Sea Power Can Eclipse Solar



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Bloomberg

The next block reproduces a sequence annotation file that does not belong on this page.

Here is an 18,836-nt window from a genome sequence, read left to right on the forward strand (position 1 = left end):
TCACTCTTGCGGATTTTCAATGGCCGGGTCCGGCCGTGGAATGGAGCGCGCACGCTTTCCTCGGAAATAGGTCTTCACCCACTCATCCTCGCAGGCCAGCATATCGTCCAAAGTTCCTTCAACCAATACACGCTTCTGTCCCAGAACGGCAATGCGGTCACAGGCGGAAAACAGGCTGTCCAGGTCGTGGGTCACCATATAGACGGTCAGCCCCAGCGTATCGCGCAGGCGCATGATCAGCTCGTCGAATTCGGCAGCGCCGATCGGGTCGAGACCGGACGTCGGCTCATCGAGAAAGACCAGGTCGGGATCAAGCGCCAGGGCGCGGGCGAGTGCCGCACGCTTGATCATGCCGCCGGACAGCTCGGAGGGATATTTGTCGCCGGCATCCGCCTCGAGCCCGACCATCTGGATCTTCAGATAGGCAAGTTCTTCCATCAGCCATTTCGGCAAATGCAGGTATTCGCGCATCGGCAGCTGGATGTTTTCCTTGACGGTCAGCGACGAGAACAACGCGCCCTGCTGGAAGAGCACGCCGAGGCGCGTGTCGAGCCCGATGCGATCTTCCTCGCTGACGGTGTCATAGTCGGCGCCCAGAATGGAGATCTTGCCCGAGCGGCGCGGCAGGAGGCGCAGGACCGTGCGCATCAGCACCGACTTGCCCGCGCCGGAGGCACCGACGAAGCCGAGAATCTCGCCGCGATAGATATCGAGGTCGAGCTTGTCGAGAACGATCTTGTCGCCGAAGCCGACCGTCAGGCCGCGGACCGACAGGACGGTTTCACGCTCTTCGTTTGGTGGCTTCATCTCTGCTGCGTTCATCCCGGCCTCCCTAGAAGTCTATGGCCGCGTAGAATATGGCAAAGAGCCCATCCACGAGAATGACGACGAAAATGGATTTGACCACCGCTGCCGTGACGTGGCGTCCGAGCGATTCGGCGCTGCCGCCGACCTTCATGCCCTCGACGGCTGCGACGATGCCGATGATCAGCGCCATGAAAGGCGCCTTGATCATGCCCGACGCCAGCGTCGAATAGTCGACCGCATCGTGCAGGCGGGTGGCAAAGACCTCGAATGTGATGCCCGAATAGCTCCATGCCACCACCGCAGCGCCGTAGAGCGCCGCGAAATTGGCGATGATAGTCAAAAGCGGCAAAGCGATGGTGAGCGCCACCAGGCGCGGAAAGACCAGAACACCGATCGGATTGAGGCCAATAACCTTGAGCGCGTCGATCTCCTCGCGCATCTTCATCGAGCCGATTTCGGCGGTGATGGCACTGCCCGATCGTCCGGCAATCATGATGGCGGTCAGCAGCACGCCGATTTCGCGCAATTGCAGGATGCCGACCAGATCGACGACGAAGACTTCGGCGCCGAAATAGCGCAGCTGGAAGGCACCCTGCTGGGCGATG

Tomorrow morning, Europe will go dark. As the moon sweeps across its face, the sun will be hidden for about three hours in an eclipse that will allow only 20 percent of its usual light to reach the Earth. It’s a reminder that, in the drive to switch more of the world to renewable energy sources, solar panels don’t light up when it’s dark, and turbines don’t rotate when the wind doesn’t blow. The sea, though, is constant, reliable — and scandalously underutilized.